Initialising a Rails App

James Hamann
2 min readOct 18, 2016

I know there’s a million of these articles out there and even though it’s quite a straightforward process, I still find myself having to research how to do it. So I thought I’d write a quick post about my process and how I do it.

Firstly, lets go ahead and open up the terminal and install rails.

$ gem install rails 

I’ve decided to use RSpec and Postgres, so the next command intialises a new app where I specify the database and the fact that I’d like to turn off Rails’ built-in test suit.

$ rails new YourApp -d postgresql -T

If you’d rather use Rails’ default testing suite and database, you can also initialise an app like so:

$ rails new YourApp

This will do a whole bunch of stuff and setup your project with a load of files. Once this is all done, navigate to the project’s root directory and launch the server.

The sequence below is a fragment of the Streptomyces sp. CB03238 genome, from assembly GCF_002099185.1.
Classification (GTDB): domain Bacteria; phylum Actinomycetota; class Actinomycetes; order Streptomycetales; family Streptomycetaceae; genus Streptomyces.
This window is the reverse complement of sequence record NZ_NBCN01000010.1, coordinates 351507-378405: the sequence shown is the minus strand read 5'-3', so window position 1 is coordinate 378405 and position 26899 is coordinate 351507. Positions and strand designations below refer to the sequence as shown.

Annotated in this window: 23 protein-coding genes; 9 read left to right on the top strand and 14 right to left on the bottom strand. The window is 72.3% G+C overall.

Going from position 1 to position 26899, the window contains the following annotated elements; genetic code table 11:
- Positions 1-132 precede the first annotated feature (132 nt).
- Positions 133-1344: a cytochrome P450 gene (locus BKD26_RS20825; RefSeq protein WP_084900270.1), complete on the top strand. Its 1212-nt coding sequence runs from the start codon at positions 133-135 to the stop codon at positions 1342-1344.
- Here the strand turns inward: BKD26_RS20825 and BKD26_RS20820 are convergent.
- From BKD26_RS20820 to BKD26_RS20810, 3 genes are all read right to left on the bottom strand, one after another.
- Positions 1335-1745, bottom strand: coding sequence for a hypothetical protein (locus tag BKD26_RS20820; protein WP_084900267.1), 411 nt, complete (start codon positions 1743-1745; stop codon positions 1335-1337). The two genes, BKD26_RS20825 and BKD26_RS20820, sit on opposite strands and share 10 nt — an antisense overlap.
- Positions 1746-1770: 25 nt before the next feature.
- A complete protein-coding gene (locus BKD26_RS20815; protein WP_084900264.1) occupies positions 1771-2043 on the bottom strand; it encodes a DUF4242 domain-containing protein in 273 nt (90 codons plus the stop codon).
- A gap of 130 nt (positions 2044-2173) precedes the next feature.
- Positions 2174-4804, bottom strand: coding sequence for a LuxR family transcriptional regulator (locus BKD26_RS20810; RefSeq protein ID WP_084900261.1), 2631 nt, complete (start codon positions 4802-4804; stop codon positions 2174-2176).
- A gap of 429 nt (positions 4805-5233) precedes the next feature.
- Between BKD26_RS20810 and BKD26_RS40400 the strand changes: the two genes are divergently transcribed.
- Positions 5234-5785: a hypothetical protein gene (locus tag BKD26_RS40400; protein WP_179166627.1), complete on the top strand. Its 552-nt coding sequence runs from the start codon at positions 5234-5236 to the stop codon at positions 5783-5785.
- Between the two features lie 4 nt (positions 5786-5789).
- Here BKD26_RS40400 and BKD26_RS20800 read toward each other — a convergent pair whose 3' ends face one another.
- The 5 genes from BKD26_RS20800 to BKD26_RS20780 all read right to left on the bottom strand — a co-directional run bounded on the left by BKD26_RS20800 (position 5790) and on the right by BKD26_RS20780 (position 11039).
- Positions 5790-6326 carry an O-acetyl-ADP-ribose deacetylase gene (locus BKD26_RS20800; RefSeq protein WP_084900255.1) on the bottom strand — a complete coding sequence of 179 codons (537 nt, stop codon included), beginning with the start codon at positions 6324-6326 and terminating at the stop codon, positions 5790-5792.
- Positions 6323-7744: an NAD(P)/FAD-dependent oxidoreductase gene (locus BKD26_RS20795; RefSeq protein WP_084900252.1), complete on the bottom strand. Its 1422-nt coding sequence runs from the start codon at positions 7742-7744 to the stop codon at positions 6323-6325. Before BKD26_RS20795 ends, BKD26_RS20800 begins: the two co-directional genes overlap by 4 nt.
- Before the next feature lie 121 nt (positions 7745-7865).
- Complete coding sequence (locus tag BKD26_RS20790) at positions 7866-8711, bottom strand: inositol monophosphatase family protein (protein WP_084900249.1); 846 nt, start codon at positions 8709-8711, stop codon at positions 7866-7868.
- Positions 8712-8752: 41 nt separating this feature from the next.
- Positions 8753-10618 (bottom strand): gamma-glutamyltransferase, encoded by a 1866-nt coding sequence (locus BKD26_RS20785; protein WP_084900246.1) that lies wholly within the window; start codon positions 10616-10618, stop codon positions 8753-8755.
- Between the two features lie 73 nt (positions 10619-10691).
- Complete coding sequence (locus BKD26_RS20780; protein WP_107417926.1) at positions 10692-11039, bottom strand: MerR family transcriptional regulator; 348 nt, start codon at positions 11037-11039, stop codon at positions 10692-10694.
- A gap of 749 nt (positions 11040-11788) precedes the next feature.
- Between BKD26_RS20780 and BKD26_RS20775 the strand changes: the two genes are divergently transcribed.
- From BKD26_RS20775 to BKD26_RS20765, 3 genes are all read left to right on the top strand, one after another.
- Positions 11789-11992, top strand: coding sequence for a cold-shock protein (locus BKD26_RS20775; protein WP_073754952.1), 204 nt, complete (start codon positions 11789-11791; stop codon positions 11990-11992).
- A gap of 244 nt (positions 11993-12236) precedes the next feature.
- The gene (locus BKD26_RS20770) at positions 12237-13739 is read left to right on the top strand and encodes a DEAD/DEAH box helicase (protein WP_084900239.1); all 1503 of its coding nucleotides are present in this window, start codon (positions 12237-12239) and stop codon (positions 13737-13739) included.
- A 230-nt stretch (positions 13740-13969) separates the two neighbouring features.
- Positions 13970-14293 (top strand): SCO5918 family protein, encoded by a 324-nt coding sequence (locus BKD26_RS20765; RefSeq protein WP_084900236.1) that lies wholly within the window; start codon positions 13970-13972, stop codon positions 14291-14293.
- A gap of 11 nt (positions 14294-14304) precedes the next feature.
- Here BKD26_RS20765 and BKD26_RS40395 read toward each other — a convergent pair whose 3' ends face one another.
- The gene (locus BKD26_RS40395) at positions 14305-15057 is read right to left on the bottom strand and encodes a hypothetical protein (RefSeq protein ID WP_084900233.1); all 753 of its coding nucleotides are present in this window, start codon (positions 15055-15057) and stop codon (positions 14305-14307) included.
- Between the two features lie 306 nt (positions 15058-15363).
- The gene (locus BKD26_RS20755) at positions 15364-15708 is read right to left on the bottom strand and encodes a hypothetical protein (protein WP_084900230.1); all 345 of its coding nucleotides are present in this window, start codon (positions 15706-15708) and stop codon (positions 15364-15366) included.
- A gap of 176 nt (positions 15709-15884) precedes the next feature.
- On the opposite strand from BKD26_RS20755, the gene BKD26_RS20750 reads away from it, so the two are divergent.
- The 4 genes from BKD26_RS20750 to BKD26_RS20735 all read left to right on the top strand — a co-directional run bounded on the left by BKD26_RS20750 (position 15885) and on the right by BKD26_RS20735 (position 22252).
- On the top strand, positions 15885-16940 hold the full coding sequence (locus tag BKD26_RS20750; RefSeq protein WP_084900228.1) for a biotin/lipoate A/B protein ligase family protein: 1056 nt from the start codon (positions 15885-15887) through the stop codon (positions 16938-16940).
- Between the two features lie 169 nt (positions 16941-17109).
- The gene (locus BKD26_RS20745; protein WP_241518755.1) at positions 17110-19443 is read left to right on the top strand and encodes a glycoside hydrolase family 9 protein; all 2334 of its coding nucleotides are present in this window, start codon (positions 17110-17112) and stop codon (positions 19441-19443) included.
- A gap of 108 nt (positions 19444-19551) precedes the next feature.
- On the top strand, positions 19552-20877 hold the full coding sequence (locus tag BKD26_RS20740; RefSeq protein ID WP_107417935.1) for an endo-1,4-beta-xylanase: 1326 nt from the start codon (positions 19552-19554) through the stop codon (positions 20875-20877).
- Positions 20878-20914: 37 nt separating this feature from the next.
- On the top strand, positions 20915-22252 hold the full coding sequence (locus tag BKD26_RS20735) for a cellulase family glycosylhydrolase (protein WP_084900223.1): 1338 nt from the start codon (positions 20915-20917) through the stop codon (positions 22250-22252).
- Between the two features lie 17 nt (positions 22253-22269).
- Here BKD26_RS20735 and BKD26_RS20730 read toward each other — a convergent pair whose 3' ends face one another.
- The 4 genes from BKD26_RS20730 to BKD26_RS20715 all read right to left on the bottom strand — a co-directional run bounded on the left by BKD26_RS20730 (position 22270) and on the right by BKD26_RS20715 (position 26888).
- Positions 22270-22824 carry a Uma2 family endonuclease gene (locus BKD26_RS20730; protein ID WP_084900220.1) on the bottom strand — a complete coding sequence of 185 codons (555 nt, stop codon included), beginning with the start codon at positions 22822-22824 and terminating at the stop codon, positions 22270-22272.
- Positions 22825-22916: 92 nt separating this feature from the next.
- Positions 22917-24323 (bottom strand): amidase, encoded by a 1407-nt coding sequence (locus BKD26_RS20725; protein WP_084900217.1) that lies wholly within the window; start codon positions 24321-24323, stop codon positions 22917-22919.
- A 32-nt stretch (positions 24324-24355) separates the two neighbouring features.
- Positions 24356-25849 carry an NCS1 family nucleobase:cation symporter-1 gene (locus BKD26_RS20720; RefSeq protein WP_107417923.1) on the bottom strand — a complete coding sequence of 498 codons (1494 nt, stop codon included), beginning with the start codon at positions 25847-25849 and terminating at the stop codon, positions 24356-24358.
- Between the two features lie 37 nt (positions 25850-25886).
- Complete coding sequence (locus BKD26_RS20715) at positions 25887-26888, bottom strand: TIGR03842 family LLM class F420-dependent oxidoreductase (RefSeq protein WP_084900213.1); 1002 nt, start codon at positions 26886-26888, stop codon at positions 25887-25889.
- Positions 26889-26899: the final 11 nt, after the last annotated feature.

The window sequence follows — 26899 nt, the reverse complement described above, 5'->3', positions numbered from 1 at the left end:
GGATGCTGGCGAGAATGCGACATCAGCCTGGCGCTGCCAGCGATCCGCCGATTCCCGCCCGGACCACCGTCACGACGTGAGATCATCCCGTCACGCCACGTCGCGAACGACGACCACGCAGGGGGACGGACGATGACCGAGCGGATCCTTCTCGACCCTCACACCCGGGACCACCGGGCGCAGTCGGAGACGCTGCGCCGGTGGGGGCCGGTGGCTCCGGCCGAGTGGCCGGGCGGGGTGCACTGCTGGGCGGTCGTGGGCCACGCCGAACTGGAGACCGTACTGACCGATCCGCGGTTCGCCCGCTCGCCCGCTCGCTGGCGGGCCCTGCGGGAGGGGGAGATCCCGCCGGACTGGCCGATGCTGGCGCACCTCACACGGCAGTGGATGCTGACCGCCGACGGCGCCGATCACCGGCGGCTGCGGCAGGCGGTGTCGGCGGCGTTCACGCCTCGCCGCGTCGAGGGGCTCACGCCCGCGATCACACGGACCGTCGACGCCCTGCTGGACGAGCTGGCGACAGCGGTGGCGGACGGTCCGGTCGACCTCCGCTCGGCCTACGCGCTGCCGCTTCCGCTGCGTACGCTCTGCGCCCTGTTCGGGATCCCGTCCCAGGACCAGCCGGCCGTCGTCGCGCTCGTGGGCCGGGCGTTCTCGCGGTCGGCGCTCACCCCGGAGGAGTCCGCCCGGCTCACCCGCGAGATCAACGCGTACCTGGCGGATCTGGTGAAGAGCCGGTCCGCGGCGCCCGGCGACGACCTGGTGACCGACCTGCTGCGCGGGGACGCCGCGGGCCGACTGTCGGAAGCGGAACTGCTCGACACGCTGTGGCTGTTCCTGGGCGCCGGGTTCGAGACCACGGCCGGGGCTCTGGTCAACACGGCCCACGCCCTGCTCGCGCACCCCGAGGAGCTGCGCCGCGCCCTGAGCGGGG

$ cd YourAppsRootDirectory
$ bin/rails s

This will launch the server on the default port (http://localhost:3000), when navigating to this page you should see a message welcoming you to Rails and confirming your server is up and running! If that didn’t work and you’re having trouble, depending on your computers configuration, you may need to create your databases and run a rake task.

$ bin/rake db:create 

Test setup

As I mentioned earlier, I’ve gone with RSpec, with Capybara, as my preferred testing suite, however choose whichever your most comfortable with. First things first, in our Gemfile we should add the required gems. At this point we should also specify what ruby version we’ll be using.

ruby '2.3.0'group :test do
gem 'rspec-rails'
gem 'capybara'

Once doing this, we should bundle to install those gems and use the RSpec install command to create a testing structure for us.

$ bundle
$ bin/rails generate rspec:install

Lastly, if you’re using Capybara, you’ll need to reuqire it in your rails_helper.rb file.

require 'capybara/rails'

Now you’re all ready to write your first test and start creating your application!